Katniss the Cattail is an encyclopedia and guide on names and symbols in The Hunger Games trilogy. Frankel goes through each character's name in great detail and what things influenced the naming and personality of the character. It also goes through the many symbols in the books, such as bread, Snow's roses, and dandelions and what they each represent. Frankel is very detailed with her explanations and touch on various influences from Shakespere to The Wizard of Oz. The majority of the characters are inspired by Shakespeare, which Frankel explains in her book. My favorite section of the book was Frankel's descriptions of the symbols. I learned that nightlock was not a real berry and that Prim's nickname duck, alludes to her being very resourceful. I also liked that Frankel uses many quotes from the three books and other sources to back up her descriptions.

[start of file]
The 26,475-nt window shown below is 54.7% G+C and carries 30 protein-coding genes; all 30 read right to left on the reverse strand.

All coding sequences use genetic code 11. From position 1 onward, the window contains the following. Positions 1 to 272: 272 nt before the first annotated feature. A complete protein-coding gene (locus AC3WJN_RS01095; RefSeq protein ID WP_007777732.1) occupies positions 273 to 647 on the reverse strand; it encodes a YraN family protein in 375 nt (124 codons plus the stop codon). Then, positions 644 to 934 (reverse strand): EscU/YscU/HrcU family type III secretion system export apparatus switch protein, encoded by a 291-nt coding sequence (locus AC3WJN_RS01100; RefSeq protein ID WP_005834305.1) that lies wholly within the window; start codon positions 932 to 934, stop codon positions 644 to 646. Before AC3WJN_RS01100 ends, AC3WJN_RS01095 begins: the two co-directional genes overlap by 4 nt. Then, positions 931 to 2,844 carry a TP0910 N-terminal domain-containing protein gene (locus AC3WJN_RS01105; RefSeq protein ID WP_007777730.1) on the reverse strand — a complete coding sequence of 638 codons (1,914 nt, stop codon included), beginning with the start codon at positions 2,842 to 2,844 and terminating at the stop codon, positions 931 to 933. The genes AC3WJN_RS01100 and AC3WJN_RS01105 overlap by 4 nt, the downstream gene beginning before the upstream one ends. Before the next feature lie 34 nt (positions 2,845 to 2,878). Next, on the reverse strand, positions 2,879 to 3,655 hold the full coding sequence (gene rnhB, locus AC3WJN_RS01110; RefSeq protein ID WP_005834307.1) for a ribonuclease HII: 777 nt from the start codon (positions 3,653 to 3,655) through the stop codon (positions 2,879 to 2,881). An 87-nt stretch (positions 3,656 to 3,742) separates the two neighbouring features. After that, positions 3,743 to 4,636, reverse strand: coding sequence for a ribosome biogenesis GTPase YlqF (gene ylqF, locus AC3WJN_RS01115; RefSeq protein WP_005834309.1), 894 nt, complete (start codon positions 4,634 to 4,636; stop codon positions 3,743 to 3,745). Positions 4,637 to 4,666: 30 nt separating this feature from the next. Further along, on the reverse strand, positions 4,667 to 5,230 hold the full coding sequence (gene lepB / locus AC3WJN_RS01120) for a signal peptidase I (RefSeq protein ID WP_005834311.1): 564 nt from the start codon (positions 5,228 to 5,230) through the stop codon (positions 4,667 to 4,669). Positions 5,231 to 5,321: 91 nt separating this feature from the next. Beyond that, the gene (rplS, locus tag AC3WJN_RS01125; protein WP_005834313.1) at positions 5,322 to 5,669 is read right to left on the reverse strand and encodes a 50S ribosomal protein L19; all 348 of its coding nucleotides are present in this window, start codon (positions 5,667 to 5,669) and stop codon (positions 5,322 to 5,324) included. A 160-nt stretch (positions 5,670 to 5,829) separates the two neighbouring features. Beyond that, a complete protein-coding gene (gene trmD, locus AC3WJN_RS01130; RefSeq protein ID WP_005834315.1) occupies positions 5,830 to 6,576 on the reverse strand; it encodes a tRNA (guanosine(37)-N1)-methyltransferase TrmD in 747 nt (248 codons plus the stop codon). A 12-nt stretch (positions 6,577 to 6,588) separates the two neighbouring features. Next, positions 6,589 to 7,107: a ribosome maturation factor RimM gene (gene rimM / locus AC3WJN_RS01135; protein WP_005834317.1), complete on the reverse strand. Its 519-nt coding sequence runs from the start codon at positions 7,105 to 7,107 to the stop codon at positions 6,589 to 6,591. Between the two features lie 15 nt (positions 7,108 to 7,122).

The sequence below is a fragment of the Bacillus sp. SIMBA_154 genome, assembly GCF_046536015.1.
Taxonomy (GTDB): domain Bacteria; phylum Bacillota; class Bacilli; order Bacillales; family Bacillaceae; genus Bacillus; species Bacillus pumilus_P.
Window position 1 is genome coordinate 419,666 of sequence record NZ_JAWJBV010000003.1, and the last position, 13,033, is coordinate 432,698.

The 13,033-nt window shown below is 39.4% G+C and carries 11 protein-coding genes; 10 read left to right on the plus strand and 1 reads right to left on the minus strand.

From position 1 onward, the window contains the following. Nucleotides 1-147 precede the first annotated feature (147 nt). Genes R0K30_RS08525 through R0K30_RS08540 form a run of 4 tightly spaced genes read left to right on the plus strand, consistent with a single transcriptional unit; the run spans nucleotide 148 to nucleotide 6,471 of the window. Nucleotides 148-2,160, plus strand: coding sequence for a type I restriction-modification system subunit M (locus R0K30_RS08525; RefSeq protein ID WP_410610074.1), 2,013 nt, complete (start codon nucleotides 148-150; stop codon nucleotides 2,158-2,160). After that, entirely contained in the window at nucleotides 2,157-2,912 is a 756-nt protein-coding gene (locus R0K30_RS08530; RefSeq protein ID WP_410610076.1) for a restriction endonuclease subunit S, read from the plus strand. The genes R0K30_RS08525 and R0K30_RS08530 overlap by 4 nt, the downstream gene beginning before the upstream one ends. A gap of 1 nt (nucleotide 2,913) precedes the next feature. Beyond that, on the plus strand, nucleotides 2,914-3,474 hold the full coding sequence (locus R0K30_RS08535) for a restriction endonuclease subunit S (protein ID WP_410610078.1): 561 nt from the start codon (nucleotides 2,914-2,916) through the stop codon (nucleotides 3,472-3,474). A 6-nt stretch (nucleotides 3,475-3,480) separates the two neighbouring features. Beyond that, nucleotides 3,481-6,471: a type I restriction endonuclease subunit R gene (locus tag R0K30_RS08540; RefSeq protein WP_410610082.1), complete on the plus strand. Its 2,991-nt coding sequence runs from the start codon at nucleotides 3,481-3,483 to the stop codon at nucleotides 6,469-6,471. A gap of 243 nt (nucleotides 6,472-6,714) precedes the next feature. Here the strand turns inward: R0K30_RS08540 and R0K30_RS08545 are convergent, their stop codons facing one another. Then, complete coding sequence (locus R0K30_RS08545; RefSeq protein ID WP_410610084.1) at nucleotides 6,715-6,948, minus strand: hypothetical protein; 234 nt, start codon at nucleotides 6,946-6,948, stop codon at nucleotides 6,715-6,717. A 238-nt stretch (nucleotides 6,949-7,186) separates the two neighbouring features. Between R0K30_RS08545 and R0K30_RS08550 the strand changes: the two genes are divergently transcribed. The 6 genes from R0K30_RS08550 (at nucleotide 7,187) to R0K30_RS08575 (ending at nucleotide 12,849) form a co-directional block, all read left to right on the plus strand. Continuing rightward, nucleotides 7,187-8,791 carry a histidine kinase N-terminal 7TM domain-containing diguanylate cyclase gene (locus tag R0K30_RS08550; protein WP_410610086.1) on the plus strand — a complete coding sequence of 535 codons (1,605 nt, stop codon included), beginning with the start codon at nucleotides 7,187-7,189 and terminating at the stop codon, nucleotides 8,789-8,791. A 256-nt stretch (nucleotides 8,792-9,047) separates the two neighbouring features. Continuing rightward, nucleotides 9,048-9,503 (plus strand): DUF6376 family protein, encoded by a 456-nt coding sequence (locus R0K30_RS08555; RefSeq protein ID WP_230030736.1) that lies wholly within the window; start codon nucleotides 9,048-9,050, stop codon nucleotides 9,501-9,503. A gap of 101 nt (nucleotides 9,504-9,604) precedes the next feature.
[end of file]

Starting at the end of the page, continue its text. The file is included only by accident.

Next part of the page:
I gave this book two different grades. I gave it a B- for those that are not super fans of The Hunger Games. It was interesting to read, but I can see how non-fans would not enjoy the book. It was very well researched and it was obvious that Frankel had taken a lot of time and effort to write this book. I gave the book an A for Hunger Games fan. This is a must read for those who are obsessed with the trilogy. It gives the reader a new perspective on the characters and the symbols throughout the books. If you have read the trilogy cover to cover, have seen the movie, and are still looking for something to feed your Hunger Games soul, then this is the perfect book for you!

Happy Reading!

Saturday, March 10, 2012

REVIEW: Hollywood Car Wash by Lori Culwell

Title: Hollywood Car Wash
Author: Lori Culwell
Source: Publisher for review
Grade: A+

Summery from Amazon